That would be the Norfolk City Council, save councilman Tommy Smiegel. I may have to go back to referring to them as the seven bumps on a log.
In an article today, Smigiel, in his first term on council and a contributor to this blog, stands alone in wanting his colleagues to pursue some kind of action against Councilman Paul Riddick in the wake of the revelation of the latter’s tax problems. There isn’t anything stopping them:
City Attorney Bernard A. Pishko said the council is free to adopt a resolution on any issue it wishes, including one that expresses no confidence in another member.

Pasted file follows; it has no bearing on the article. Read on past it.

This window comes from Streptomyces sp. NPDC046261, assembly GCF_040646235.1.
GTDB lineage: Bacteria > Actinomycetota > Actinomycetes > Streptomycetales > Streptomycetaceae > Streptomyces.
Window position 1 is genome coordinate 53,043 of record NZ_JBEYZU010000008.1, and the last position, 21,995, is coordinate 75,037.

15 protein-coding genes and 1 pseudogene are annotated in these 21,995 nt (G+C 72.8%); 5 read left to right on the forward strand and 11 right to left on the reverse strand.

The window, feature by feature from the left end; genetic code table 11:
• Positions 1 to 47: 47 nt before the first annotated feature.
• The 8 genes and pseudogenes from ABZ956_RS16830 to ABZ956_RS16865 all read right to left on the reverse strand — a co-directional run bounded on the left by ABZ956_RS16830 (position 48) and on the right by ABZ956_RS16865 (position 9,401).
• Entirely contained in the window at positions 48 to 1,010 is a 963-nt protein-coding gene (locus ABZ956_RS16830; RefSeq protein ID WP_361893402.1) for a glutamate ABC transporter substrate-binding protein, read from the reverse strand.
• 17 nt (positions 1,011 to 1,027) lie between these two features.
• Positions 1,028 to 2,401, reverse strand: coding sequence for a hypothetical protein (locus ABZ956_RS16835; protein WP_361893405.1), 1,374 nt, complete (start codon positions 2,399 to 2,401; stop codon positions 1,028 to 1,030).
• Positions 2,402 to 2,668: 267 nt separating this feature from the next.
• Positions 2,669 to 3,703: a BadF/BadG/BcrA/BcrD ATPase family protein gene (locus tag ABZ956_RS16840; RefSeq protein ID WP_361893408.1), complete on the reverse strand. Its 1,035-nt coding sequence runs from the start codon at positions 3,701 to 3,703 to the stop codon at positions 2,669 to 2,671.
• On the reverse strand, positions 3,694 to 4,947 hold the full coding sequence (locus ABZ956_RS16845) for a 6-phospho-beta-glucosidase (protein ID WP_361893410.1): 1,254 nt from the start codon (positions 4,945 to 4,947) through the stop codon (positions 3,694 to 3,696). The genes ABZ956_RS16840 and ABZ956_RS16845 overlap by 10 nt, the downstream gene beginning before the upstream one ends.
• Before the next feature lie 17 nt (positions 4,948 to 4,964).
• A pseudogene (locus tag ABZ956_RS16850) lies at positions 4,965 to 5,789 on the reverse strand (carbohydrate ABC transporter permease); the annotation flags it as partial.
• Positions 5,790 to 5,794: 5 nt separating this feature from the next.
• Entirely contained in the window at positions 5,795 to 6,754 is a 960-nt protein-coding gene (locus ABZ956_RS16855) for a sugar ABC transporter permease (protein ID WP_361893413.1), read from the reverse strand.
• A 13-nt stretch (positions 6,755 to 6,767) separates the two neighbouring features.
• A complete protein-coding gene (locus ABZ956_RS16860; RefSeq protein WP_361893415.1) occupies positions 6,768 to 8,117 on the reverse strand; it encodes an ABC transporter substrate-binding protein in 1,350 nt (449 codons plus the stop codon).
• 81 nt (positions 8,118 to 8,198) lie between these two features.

The editorial board piles on with this piece, although I think the headline is misleading: in order to lose one’s voice, you had to have had one in the first place. But they make an important point here:
A member of Norfolk’s governing body continues to serve under the shadow of federal action with not one voice raised to criticize or even question his ability to do so.
That’s not just ignoring the elephant in the room. It’s giving silent approval to its presence.
Yep. Sorta what I said earlier.
The problem is that Norfolk suffers from a lack of leadership, a point I’ve tried to make in previous op-eds (1, 2). “Leadership is action, not position,” said Donald H. McGannon, a point with which I wholeheartedly agree.
At some point, Norfolk voters are going to realize that we’ve (mostly) not elected leaders.